Chickpeas, budgies and Hafez: How fortunes are told in the Middle East
From looking at clouds to checking out the direction an arrowhead falls through the air, people have long sought signs to predict the future; hoping for good tidings and waiting in fear of bad omens.
Scientists may rubbish the idea that anything beyond measurable data can portend the future, but that has done little to dampen popular interest in traditions like reading tea leaves or horoscopes.
For millennia, entire fields of study have developed around fortune telling; looking at patterns in the clouds is aeromancy, while divination using arrows is known as belomancy. Aleuromancy was the ancient Greek practice of observing how flour settles on water to predict what lies ahead.
In the Middle East, ancient Mesopotamians turned to astrology to predict the future, guided by the belief that the stars above were the abode of gods and therefore contained divine mysteries.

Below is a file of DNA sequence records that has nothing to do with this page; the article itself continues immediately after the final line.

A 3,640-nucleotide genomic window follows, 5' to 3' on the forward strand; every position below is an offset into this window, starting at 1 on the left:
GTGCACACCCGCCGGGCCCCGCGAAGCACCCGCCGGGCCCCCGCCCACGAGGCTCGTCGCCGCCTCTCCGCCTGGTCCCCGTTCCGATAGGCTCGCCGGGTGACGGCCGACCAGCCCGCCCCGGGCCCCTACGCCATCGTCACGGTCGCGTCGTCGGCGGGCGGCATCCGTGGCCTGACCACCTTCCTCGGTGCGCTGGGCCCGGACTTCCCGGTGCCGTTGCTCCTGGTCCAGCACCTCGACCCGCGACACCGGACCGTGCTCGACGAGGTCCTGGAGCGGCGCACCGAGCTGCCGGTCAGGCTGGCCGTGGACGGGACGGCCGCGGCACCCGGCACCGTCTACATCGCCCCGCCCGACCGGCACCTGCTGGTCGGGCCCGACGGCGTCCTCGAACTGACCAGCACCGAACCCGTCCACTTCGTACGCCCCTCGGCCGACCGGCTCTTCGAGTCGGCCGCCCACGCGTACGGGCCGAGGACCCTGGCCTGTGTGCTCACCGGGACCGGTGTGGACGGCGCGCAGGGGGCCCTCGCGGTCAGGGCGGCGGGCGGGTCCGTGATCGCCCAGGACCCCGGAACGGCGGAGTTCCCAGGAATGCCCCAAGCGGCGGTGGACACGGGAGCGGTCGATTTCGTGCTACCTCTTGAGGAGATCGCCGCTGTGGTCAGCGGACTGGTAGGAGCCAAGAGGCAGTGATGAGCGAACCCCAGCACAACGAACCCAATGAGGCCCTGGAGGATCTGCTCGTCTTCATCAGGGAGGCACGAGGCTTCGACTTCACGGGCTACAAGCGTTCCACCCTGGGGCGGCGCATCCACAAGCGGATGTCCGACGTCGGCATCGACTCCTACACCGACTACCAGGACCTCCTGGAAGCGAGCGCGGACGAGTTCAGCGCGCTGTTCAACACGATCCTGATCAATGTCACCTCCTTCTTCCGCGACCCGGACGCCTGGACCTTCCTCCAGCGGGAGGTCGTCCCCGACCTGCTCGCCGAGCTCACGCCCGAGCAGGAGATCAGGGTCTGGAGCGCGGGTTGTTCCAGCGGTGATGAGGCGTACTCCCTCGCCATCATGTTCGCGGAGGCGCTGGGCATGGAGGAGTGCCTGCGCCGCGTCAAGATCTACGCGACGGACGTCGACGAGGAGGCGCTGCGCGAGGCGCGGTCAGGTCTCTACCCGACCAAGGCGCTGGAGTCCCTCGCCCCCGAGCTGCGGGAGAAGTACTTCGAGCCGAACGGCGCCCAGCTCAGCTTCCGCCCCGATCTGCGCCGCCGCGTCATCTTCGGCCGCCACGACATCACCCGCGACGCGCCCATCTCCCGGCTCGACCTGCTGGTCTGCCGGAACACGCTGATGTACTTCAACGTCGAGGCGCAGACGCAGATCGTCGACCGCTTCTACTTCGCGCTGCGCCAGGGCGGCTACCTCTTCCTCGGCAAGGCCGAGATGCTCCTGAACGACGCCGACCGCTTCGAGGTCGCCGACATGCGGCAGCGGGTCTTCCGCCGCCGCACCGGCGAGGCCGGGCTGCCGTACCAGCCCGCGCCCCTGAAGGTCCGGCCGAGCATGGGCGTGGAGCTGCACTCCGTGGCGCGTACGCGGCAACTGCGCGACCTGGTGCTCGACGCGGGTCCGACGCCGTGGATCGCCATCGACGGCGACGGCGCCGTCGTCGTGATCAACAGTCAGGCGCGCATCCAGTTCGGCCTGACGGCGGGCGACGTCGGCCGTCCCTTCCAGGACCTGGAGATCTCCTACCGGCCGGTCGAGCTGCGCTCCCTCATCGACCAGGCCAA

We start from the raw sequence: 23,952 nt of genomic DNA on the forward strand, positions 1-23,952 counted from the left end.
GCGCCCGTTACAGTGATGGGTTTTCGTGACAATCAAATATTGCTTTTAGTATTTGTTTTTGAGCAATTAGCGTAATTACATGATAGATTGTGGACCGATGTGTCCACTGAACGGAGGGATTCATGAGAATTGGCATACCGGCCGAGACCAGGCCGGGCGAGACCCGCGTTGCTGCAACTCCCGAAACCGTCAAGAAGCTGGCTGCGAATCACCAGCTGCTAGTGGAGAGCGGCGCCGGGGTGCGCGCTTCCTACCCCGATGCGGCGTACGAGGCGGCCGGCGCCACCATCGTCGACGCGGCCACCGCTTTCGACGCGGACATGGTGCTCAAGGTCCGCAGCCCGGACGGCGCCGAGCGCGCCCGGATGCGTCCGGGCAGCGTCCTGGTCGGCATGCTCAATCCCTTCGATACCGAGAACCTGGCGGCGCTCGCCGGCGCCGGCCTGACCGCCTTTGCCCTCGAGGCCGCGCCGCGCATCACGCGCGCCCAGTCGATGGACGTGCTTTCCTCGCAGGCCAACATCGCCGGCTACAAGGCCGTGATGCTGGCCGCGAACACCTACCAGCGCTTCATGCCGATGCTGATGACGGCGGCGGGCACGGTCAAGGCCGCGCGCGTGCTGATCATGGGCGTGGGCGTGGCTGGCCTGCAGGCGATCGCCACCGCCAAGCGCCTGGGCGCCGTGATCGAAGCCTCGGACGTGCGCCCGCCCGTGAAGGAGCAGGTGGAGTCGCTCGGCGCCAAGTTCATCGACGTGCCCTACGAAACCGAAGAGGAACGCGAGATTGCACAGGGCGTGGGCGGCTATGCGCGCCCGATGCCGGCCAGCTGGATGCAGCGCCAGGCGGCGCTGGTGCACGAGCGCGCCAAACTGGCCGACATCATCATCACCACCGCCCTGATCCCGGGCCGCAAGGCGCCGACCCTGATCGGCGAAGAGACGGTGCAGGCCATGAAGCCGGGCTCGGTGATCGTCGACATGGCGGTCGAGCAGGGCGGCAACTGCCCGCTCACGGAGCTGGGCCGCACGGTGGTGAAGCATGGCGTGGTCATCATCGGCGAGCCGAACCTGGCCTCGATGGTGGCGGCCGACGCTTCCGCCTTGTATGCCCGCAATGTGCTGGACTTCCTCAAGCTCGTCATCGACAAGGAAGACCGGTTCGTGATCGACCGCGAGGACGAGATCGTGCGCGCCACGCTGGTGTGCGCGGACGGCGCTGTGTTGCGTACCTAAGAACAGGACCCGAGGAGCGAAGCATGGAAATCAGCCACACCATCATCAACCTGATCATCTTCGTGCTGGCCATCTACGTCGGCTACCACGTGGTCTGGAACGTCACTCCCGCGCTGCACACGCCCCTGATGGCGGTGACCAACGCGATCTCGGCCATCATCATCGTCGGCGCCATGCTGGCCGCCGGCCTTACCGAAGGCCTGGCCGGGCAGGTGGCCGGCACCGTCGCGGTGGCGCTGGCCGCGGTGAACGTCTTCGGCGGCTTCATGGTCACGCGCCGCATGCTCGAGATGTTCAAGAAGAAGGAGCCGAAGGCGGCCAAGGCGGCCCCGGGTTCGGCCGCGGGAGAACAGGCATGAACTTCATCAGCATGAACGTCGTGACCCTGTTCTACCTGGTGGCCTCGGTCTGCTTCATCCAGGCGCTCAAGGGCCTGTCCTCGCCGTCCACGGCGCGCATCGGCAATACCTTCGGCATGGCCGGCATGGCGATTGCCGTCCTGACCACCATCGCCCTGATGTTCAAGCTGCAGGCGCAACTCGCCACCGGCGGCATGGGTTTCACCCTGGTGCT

The Ancient Egyptians, like other ancient Near Eastern peoples, practised dream incubation, which involved a person trying to induce a dream that would reveal information about future events.
Oracles would also be sought out by important men to catch a glimpse of their futures. Those turning to these ancient fortune tellers included Egyptian pharaohs and Alexander the Great.
The monotheistic religions were less tolerant of attempts to predict or influence the future, with all three Abrahamic faiths explicitly prohibiting fortune telling.
The Book of Deuteronomy calls the practice "detestable" and, in Leviticus (19:26), the Bible states: "Do not practise divination or sorcery." In Islam, divination is considered a major sin and an affront to God, who alone should determine what is to come.
Those who practised fortune telling were said to be working with djinn; spirit beings found in ancient Arabian belief systems who were made of a smokeless fire and had the ability to transcend time and dimensions.